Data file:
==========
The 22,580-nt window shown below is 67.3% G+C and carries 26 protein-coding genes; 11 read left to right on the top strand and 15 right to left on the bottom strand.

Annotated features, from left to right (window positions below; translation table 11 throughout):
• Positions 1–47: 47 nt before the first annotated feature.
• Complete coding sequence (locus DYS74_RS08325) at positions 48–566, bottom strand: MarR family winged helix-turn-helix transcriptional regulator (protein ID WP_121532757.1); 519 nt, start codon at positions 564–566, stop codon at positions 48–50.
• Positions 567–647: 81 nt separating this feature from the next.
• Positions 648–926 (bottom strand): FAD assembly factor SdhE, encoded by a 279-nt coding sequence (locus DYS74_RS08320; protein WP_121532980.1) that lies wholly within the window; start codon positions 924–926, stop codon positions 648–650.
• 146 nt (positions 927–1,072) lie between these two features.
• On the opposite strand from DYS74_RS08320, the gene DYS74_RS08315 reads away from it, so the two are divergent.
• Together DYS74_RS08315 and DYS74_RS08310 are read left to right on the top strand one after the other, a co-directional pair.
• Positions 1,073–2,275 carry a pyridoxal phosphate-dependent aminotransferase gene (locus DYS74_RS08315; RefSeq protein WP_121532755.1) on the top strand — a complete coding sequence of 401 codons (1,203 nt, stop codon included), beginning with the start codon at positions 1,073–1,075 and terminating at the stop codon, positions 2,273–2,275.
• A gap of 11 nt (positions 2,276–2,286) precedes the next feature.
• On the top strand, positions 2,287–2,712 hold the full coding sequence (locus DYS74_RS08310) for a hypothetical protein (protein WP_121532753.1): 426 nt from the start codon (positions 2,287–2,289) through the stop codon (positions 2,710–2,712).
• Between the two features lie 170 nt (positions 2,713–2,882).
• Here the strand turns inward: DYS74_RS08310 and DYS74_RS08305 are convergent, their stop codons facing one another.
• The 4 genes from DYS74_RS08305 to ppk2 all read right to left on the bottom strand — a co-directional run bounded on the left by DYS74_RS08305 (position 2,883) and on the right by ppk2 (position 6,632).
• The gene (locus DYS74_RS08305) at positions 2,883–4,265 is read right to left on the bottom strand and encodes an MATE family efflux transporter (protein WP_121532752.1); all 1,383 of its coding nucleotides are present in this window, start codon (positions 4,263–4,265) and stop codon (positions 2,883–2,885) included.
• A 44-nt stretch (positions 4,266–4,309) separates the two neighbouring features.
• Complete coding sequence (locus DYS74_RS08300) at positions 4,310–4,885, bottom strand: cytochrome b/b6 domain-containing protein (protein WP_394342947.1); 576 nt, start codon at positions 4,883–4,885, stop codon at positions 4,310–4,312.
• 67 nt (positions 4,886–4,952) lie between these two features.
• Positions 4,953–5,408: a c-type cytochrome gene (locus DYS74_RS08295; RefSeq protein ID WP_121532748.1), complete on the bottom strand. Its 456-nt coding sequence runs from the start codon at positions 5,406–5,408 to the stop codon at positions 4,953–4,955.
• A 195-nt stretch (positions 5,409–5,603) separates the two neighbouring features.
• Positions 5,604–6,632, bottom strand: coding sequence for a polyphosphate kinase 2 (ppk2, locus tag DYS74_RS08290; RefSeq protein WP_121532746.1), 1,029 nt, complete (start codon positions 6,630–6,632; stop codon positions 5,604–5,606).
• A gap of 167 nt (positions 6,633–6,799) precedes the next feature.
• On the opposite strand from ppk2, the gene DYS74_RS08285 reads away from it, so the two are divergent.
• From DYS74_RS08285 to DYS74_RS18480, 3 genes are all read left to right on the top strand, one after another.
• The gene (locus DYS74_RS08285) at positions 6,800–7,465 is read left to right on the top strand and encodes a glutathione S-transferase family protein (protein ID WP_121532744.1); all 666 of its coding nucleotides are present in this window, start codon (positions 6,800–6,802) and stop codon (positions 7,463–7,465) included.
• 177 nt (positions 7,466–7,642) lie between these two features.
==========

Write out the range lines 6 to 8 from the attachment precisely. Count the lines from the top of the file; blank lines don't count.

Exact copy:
• Positions 648–926 (bottom strand): FAD assembly factor SdhE, encoded by a 279-nt coding sequence (locus DYS74_RS08320; protein WP_121532980.1) that lies wholly within the window; start codon positions 924–926, stop codon positions 648–650.
• 146 nt (positions 927–1,072) lie between these two features.
• On the opposite strand from DYS74_RS08320, the gene DYS74_RS08315 reads away from it, so the two are divergent.